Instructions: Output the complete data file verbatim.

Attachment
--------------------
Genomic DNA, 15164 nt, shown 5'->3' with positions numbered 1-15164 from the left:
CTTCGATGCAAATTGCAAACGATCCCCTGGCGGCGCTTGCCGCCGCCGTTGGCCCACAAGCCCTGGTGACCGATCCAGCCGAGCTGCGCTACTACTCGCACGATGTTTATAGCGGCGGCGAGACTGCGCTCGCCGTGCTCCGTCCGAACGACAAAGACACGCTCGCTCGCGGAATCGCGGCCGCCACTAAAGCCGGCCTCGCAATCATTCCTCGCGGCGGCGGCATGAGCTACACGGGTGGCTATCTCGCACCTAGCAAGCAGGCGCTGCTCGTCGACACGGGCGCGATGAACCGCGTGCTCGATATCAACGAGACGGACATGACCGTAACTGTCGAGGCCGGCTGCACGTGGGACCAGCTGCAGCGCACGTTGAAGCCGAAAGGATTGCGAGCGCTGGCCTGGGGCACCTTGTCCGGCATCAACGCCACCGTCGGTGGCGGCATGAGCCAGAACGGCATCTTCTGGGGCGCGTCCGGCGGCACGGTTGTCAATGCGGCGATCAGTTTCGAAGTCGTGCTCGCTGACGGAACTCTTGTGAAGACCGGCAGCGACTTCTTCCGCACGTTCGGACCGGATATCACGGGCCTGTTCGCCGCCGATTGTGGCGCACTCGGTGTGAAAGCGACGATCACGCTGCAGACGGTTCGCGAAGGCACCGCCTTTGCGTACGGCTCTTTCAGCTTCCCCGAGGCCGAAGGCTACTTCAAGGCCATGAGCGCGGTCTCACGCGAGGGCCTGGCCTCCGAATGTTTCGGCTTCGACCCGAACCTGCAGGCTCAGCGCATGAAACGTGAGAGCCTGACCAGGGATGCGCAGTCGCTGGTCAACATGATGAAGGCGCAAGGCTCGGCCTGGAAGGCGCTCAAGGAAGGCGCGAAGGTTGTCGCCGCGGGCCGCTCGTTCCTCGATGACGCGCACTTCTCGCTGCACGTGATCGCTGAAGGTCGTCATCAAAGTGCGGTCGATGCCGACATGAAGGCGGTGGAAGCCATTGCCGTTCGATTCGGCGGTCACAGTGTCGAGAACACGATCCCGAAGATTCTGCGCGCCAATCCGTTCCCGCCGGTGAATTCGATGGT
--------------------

Genomic DNA, 15164 nt, shown 5'->3' with positions numbered 1-15164 from the left:
CTTCGATGCAAATTGCAAACGATCCCCTGGCGGCGCTTGCCGCCGCCGTTGGCCCACAAGCCCTGGTGACCGATCCAGCCGAGCTGCGCTACTACTCGCACGATGTTTATAGCGGCGGCGAGACTGCGCTCGCCGTGCTCCGTCCGAACGACAAAGACACGCTCGCTCGCGGAATCGCGGCCGCCACTAAAGCCGGCCTCGCAATCATTCCTCGCGGCGGCGGCATGAGCTACACGGGTGGCTATCTCGCACCTAGCAAGCAGGCGCTGCTCGTCGACACGGGCGCGATGAACCGCGTGCTCGATATCAACGAGACGGACATGACCGTAACTGTCGAGGCCGGCTGCACGTGGGACCAGCTGCAGCGCACGTTGAAGCCGAAAGGATTGCGAGCGCTGGCCTGGGGCACCTTGTCCGGCATCAACGCCACCGTCGGTGGCGGCATGAGCCAGAACGGCATCTTCTGGGGCGCGTCCGGCGGCACGGTTGTCAATGCGGCGATCAGTTTCGAAGTCGTGCTCGCTGACGGAACTCTTGTGAAGACCGGCAGCGACTTCTTCCGCACGTTCGGACCGGATATCACGGGCCTGTTCGCCGCCGATTGTGGCGCACTCGGTGTGAAAGCGACGATCACGCTGCAGACGGTTCGCGAAGGCACCGCCTTTGCGTACGGCTCTTTCAGCTTCCCCGAGGCCGAAGGCTACTTCAAGGCCATGAGCGCGGTCTCACGCGAGGGCCTGGCCTCCGAATGTTTCGGCTTCGACCCGAACCTGCAGGCTCAGCGCATGAAACGTGAGAGCCTGACCAGGGATGCGCAGTCGCTGGTCAACATGATGAAGGCGCAAGGCTCGGCCTGGAAGGCGCTCAAGGAAGGCGCGAAGGTTGTCGCCGCGGGCCGCTCGTTCCTCGATGACGCGCACTTCTCGCTGCACGTGATCGCTGAAGGTCGTCATCAAAGTGCGGTCGATGCCGACATGAAGGCGGTGGAAGCCATTGCCGTTCGATTCGGCGGTCACAGTGTCGAGAACACGATCCCGAAGATTCTGCGCGCCAATCCGTTCCCGCCGGTGAATTCGATGGT